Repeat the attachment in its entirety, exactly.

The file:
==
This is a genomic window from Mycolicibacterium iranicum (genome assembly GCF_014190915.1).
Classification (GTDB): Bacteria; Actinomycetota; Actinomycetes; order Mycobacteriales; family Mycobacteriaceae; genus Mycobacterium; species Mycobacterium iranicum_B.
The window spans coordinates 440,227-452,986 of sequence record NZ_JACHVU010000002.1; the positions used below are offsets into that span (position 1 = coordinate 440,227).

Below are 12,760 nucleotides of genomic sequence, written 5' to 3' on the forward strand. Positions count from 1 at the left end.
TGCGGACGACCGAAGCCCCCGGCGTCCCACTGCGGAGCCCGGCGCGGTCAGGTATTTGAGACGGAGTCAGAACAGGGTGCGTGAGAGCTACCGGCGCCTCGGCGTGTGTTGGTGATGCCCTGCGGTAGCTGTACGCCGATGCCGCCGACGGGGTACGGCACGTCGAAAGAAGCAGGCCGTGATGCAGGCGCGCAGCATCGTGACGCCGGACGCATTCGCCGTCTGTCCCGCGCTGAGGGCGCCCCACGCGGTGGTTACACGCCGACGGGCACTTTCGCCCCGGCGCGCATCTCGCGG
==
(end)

This is a genomic window from Mycolicibacterium iranicum (genome assembly GCF_014190915.1).
Classification (GTDB): Bacteria; Actinomycetota; Actinomycetes; order Mycobacteriales; family Mycobacteriaceae; genus Mycobacterium; species Mycobacterium iranicum_B.
The window spans coordinates 440,227-452,986 of sequence record NZ_JACHVU010000002.1; the positions used below are offsets into that span (position 1 = coordinate 440,227).

Below are 12,760 nucleotides of genomic sequence, written 5' to 3' on the forward strand. Positions count from 1 at the left end.
TGCGGACGACCGAAGCCCCCGGCGTCCCACTGCGGAGCCCGGCGCGGTCAGGTATTTGAGACGGAGTCAGAACAGGGTGCGTGAGAGCTACCGGCGCCTCGGCGTGTGTTGGTGATGCCCTGCGGTAGCTGTACGCCGATGCCGCCGACGGGGTACGGCACGTCGAAAGAAGCAGGCCGTGATGCAGGCGCGCAGCATCGTGACGCCGGACGCATTCGCCGTCTGTCCCGCGCTGAGGGCGCCCCACGCGGTGGTTACACGCCGACGGGCACTTTCGCCCCGGCGCGCATCTCGCGG